Richard’s therapy session
We saw an example of introspective awareness in my post on the book Unlocking the Emotional Brain. In the transcript, a man named Richard has been suffering from severe self-doubt, and is asked to imagine how it would feel like if he made confident comments in a work meeting. The following conversation follows:
Richard: Now I’m feeling really uncomfortable, but-it’s in a different way.
Therapist: OK, let yourself feel it—this different discomfort. [Pause.] See if any words come along with this uncomfortable feeling.
Richard: [Pause.] Now they hate me.
The therapist is asking Richard to focus his attention on the feeling of discomfort, generating moments of introspective awareness about the discomfort. Notice that Richard becomes more thoughtful and less reactive to the anxiety as he does so. My guess of what is happening is something like this:
When Richard is feeling anxious, this means that a mental object encoding something like “the feeling of anxiety” is being represented in the workspace. This activates neural rules which trigger the kinds of responses that anxiety has evolved to produce. For example, a system may be triggered which attempts to plan how to escape the situation causing the anxiety. This system’s intentions are then injected into the workspace, producing a state of mind where the feeling of anxiety alternates with thoughts of how to get away.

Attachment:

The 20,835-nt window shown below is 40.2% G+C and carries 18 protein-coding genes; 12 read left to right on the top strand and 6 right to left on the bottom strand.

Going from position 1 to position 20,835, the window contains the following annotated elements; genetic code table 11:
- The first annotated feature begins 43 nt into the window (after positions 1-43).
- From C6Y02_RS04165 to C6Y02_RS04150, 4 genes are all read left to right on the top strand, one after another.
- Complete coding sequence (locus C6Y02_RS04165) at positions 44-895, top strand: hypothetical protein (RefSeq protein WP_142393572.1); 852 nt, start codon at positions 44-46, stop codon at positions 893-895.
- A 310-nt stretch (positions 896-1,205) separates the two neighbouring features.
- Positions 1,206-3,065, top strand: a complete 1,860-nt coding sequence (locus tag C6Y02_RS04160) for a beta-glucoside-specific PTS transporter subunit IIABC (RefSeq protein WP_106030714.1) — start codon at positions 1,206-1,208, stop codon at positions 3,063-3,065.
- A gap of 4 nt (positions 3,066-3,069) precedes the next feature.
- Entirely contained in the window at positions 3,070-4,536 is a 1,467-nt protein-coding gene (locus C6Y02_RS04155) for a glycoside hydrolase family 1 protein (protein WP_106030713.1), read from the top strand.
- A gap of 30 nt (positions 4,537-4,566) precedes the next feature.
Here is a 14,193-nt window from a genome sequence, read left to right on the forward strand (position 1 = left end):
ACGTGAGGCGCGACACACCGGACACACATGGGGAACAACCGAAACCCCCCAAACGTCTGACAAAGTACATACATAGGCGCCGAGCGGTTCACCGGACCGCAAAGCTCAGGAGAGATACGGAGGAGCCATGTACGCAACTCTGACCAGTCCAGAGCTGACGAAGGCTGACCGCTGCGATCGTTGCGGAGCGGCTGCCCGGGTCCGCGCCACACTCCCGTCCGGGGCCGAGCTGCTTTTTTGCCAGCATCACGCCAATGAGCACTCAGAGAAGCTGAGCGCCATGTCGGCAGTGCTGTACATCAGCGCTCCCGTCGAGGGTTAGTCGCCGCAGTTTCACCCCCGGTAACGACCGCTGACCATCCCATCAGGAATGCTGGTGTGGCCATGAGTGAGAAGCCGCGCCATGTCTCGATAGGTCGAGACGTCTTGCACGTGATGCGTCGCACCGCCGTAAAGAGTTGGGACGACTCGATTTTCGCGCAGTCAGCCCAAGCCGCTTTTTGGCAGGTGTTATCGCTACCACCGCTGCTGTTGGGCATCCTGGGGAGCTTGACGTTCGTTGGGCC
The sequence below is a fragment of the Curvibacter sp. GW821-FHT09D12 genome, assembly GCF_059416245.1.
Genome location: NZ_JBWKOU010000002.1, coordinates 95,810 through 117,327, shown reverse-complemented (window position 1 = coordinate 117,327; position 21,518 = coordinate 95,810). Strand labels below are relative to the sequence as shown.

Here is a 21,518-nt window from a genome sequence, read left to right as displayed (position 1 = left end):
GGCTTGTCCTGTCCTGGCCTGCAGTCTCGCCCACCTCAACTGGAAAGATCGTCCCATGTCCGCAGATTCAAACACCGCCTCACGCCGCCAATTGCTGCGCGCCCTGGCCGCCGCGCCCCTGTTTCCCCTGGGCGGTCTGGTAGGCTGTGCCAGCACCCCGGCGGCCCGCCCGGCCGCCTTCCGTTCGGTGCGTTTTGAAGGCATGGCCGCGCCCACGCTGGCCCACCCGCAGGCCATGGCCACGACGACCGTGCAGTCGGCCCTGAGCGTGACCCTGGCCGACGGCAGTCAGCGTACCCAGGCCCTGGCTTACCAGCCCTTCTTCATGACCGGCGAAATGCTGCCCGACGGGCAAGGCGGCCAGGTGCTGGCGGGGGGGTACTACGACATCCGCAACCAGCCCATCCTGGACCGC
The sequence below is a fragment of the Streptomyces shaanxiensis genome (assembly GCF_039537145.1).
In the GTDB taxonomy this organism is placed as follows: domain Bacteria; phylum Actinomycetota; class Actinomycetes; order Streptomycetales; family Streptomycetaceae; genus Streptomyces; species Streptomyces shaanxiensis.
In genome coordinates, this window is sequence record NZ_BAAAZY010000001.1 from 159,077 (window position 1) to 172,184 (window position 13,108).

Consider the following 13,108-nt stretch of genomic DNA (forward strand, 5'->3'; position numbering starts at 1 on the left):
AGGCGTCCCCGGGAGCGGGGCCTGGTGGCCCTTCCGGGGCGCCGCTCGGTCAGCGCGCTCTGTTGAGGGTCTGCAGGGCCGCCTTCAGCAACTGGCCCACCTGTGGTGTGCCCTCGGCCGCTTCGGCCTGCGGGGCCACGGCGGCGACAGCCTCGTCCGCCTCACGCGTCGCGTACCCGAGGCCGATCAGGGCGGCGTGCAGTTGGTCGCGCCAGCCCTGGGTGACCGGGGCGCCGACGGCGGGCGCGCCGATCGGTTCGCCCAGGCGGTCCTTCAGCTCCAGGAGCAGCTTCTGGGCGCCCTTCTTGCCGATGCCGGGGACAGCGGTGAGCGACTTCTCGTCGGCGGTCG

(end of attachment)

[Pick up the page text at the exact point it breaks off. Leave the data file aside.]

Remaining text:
Introspective awareness is its own type of mental object, produced by a different subsystem which takes inputs from the global workspace, re-encodes them in a format which highlights particular aspects of that data, and outputs that back into the workspace. When a representation of an anxious state of mind is created, that representation does not by itself trigger the same rules as the original anxiety did.